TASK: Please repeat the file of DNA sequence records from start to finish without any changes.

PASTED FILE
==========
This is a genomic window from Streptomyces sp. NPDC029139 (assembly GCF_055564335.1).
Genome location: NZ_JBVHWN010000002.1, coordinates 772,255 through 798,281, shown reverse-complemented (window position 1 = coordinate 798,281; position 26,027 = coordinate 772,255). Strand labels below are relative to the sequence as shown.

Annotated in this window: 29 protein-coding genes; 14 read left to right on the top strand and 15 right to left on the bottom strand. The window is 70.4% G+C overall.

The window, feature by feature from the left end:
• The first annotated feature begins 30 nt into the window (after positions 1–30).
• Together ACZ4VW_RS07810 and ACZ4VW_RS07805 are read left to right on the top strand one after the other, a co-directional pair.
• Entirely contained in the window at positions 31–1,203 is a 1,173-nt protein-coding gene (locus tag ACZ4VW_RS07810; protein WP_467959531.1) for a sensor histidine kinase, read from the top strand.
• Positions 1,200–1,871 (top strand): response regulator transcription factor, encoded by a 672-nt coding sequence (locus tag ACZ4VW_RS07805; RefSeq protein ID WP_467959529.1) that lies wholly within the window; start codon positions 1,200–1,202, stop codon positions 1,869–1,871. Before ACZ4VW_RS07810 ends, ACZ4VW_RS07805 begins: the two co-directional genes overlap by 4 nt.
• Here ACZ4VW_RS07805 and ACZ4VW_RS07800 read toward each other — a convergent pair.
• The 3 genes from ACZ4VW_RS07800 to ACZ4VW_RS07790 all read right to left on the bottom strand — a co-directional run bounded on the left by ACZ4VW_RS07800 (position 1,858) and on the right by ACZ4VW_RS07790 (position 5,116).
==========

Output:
This is a genomic window from Streptomyces sp. NPDC029139 (assembly GCF_055564335.1).
Genome location: NZ_JBVHWN010000002.1, coordinates 772,255 through 798,281, shown reverse-complemented (window position 1 = coordinate 798,281; position 26,027 = coordinate 772,255). Strand labels below are relative to the sequence as shown.

Annotated in this window: 29 protein-coding genes; 14 read left to right on the top strand and 15 right to left on the bottom strand. The window is 70.4% G+C overall.

The window, feature by feature from the left end:
• The first annotated feature begins 30 nt into the window (after positions 1–30).
• Together ACZ4VW_RS07810 and ACZ4VW_RS07805 are read left to right on the top strand one after the other, a co-directional pair.
• Entirely contained in the window at positions 31–1,203 is a 1,173-nt protein-coding gene (locus tag ACZ4VW_RS07810; protein WP_467959531.1) for a sensor histidine kinase, read from the top strand.
• Positions 1,200–1,871 (top strand): response regulator transcription factor, encoded by a 672-nt coding sequence (locus tag ACZ4VW_RS07805; RefSeq protein ID WP_467959529.1) that lies wholly within the window; start codon positions 1,200–1,202, stop codon positions 1,869–1,871. Before ACZ4VW_RS07810 ends, ACZ4VW_RS07805 begins: the two co-directional genes overlap by 4 nt.
• Here ACZ4VW_RS07805 and ACZ4VW_RS07800 read toward each other — a convergent pair.
• The 3 genes from ACZ4VW_RS07800 to ACZ4VW_RS07790 all read right to left on the bottom strand — a co-directional run bounded on the left by ACZ4VW_RS07800 (position 1,858) and on the right by ACZ4VW_RS07790 (position 5,116).